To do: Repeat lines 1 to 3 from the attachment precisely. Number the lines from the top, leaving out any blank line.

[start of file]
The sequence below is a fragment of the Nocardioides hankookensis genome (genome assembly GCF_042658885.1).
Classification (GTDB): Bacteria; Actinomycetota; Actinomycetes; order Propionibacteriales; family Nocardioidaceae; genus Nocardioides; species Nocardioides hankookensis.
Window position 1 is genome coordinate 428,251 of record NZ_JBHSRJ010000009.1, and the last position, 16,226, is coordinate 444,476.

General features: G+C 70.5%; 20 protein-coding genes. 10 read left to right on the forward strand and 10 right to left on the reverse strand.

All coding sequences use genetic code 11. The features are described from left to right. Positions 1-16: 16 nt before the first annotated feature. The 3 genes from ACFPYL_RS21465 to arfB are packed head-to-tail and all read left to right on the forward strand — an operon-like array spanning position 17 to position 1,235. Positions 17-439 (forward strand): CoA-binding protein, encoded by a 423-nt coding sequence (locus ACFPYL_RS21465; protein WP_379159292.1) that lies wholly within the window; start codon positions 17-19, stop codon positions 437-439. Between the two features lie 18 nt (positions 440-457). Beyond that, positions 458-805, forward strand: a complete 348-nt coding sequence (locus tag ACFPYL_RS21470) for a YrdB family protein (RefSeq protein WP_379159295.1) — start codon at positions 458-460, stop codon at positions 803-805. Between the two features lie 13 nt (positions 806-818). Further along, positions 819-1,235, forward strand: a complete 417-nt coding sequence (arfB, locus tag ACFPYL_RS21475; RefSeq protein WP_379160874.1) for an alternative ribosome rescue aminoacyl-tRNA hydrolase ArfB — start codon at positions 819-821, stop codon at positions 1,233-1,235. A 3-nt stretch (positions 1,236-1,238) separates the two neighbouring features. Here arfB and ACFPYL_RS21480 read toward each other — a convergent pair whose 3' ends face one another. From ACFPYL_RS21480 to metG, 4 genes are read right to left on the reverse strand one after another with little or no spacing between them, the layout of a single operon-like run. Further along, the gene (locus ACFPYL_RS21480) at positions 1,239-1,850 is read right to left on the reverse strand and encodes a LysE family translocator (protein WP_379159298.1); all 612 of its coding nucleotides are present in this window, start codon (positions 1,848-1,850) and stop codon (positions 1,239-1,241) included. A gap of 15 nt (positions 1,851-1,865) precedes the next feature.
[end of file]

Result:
The sequence below is a fragment of the Nocardioides hankookensis genome (genome assembly GCF_042658885.1).
Classification (GTDB): Bacteria; Actinomycetota; Actinomycetes; order Propionibacteriales; family Nocardioidaceae; genus Nocardioides; species Nocardioides hankookensis.
Window position 1 is genome coordinate 428,251 of record NZ_JBHSRJ010000009.1, and the last position, 16,226, is coordinate 444,476.